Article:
Holy row erupts over Greek PM's church salary reform bid

©Agence France-Presse

At the heart of the dispute triggered by Prime Minister Alexis Tsipras (C) are clerical salaries and significant amount of land that has been claimed by both Church and state for decades

Athens (AFP) - A holy row has erupted in Greece after an attempt by atheist Prime Minister Alexis Tsipras to overhaul historically close links between the state and the powerful Orthodox Church. 

Amid ongoing efforts to revise the Greek constitution to make the state "religion-neutral", Tsipras has split the Church by trying to broker a deal directly with its head, Archbishop Ieronymos.

At the heart of the dispute are clerical salaries -- until now paid by the state -- and a significant amount of land, its exact worth still under evaluation, that has been claimed by both Church and state for decades.

To break the deadlock, Tsipras and Ieronymos announced earlier this month that a joint state-church fund would be created to develop this property.

The PM also announced that Greece's 10,000 clerics would be effectively stripped of their status as civil servants, though their salary would still be paid out of a different state account.

The pair hailed the agreement as "historic". Ahead of an election year in 2019, the government trumpeted the move would also, on paper, free 10,000 state jobs in a country with soaring unemployment.

With his Syriza party trailing in polls and trying to hold together his coalition government, analysts say Tsipras may have been trying to win over his disillusioned left-wing base. But the church spat provoked swift criticism across the board. 

Tsipras' main domestic rival Kyriakos Mitsotakis, head of the conservative New Democracy party, accused the PM of "exploiting" the issue for electoral gain.

'Red line' salaries

If Ieronymos thought the Church was united behind the initiative, he was also mistaken.

On November 16, the Holy Synod of Greek bishops -- the governing body of the Orthodox Church of Greece -- rejected the state's pay modifications and said further talks were required on the overall deal.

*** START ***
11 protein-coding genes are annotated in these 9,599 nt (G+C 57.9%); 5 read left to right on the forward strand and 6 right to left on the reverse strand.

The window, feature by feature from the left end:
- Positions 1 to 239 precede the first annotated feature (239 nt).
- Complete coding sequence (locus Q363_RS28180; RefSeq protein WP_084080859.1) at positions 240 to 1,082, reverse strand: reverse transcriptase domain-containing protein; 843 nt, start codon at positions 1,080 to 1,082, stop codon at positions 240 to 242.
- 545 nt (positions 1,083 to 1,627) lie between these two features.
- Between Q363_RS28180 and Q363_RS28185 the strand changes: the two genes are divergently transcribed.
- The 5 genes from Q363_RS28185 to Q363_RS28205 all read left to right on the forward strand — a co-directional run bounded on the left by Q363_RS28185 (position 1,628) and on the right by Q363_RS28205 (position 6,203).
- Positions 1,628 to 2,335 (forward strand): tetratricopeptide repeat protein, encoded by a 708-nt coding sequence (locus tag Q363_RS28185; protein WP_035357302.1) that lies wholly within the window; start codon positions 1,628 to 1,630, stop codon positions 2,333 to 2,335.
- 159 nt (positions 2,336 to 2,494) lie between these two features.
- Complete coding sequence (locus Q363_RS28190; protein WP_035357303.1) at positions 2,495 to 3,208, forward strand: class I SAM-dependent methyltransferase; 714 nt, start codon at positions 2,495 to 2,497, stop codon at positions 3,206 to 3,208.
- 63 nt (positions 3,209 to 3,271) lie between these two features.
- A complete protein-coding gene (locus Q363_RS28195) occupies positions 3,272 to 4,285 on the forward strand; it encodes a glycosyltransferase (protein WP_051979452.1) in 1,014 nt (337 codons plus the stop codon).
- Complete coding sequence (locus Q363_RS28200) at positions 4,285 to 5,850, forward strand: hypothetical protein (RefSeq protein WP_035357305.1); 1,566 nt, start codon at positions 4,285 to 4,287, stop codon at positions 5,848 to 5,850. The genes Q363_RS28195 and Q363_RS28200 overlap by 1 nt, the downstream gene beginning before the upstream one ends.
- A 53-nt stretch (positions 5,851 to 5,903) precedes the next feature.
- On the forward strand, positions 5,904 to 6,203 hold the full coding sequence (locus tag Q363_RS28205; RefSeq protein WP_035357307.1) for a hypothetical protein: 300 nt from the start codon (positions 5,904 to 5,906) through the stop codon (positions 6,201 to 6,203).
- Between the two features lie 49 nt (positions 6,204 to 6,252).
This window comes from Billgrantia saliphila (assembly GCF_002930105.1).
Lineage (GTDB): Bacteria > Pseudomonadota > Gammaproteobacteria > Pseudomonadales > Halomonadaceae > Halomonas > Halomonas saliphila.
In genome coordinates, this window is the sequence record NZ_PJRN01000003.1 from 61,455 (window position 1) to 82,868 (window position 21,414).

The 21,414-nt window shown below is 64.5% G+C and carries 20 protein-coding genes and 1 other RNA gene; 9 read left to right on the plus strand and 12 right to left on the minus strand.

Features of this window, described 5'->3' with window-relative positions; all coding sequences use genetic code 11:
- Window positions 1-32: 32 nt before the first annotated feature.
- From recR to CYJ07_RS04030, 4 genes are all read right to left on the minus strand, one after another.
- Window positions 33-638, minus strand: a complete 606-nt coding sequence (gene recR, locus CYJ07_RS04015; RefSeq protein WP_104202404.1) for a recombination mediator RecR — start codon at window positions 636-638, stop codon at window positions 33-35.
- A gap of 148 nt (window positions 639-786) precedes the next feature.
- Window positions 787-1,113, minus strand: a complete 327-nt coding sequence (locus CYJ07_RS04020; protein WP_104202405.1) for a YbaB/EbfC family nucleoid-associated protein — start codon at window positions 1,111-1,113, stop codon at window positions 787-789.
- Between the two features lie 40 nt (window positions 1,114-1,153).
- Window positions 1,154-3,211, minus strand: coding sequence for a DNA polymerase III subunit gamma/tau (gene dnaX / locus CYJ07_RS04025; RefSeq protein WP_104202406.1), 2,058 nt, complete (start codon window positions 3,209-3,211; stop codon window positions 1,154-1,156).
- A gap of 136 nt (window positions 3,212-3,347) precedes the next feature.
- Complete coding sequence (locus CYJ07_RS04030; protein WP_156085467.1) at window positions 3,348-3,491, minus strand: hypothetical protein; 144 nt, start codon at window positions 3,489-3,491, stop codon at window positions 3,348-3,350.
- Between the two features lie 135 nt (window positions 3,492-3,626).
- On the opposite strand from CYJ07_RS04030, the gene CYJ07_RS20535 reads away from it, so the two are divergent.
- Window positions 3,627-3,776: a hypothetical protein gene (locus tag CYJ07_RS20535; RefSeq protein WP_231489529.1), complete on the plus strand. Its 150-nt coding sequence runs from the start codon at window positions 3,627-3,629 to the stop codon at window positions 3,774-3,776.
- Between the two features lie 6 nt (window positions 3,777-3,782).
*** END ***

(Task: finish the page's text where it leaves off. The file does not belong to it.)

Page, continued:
Keeping their salary status unchanged was a "red line" for the clergy, said one of the most outspoken opponents to the agreement, Bishop Chrysostomos of Messinia.

Speaking to Skai TV, the bishop claimed that out of the Synod's 82 bishops, 73 were against the deal.

The union of Greek priests also accused the government of carrying out an "attack" on their labour rights.

In a bid to calm tempers, government spokesman Dimitris Tzanakopoulos said the government would hold further talks with the Church of Greece, a process expected to last up to four months.

"The government is in no rush," Tzanakopoulos said.

The Orthodox Church is one of the most powerful institutions in the country, with influence in politics and justice. 

In 2000, backed by massive rallies, the Church tried but failed to force the then socialist government to keep religion on Greeks' identity cards.

Though he has cultivated close ties with Ieronymos, Tsipras is the first Greek prime minister not to have taken a religious oath of office.

He is also in a civil partnership with the mother of his two children, also rare for a Greek politician.

To Michalis Tsapogas, a jurist who co-authored a treatise promoting the separation of Church and state, Tsipras' church initiative "is not even a good start."

"It leaves aside all the important questions, such as the status of other religions or the Church's involvement in school curricula," he told AFP.

'Bungled approach'

Ioannis Petrou, an honourary professor of theology at Thessaloniki university, said both sides could benefit from a true separation, but the government had bungled its approach.

Salaries are a "casus belli and raising the issue to please (left-wing) voters was a mistake," Petrou said, arguing that more diplomacy was needed.

Even inside Tsipras' Syriza party the issue has sowed division.

Nikos Filis, a former education minister sacked in 2016 for opposing the Church, has warned that the leftists risked entering into an "unacceptable financial transaction".

Speaking of a "multi-tentacled embrace" between Church and state, Filis questioned the wisdom of the state continuing to pay for 10,000 priests -- an annual cost of some 200 million euros ($229 million) -- given its post-crisis finances.

"Did you know that during the (crisis) years we only had 8,000 full-time hospital doctors?" Filis told Pontiki weekly.

Church officials have consistently bemoaned the level of tax levied on clerical real estate -- over 1.8 million euros in 2018 -- pointing to church land donations in the 19th century for schools, public squares and other state infrastructure during the early history of the modern Greek state.